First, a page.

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Re: Scheme as a Common Intermediate Language

From: Carl R. Witty
Subject: Re: Scheme as a Common Intermediate Language
Date: 23 Oct 2000 17:10:09 -0700

A common language run-time would be a very useful thing.  However, I
fear that if your goal is to support "any high-level language" within
a fairly small factor of optimality, that you're not there yet.

It seems likely that it will be difficult to compile languages that
don't fit the standard imperative model into efficient iScheme.  Have
you considered languages like Haskell and Clean (pure functional) and
Prolog and Mercury (logic)?

Your static type system is not powerful enough to handle languages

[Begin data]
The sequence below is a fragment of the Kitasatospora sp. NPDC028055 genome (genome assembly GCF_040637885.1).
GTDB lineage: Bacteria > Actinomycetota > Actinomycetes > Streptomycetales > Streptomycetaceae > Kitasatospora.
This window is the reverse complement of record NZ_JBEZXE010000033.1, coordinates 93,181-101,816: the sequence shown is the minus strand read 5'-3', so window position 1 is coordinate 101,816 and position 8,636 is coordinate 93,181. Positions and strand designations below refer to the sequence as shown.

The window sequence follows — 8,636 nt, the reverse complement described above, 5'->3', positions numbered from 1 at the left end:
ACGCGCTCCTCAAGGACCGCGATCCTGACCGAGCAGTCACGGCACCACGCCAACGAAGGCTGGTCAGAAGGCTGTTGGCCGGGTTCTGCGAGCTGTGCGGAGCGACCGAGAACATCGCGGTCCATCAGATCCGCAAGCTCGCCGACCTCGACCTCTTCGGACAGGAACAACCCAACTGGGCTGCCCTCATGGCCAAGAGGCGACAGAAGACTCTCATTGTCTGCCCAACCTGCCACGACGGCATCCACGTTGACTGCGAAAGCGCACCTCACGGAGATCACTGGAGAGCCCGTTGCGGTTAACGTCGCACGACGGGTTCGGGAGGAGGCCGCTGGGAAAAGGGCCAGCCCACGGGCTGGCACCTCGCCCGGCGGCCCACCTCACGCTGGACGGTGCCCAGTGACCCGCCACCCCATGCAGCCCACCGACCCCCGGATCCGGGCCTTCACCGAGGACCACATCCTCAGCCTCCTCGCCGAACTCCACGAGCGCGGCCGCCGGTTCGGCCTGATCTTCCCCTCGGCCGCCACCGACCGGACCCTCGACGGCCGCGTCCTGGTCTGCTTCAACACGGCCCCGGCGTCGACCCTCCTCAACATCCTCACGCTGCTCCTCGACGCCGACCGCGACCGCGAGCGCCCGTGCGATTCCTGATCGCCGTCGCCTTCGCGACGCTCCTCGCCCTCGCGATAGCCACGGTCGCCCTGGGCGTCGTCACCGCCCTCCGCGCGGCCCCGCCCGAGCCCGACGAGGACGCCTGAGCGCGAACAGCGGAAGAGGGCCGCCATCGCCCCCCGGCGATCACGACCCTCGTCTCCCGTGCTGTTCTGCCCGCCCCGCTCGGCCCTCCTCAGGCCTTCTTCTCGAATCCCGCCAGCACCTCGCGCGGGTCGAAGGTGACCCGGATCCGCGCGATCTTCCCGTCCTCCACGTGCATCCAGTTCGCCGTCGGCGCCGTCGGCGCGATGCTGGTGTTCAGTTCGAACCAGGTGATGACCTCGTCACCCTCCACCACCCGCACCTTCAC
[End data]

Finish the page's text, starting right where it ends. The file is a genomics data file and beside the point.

with ML-style polymorphism, let alone the more powerful extensions
that have found their way into recent Haskell implementations.  Thus,
compilers from these languages to iScheme would have to fall back to
dynamic typing, with the concomitant loss in performance.

Have you heard about Microsoft's .NET platform?  Part of .NET is a
common language run-time, using a specified bytecode language and a
just-in-time compiler.  Interestingly, there are Haskell and Mercury
implementations with .NET back-ends, although I haven't heard anything
about how fast the .NET code is compared to native-code back-ends (and
I don't know whether they use .NET static typing or dynamic typing).

Carl Witty

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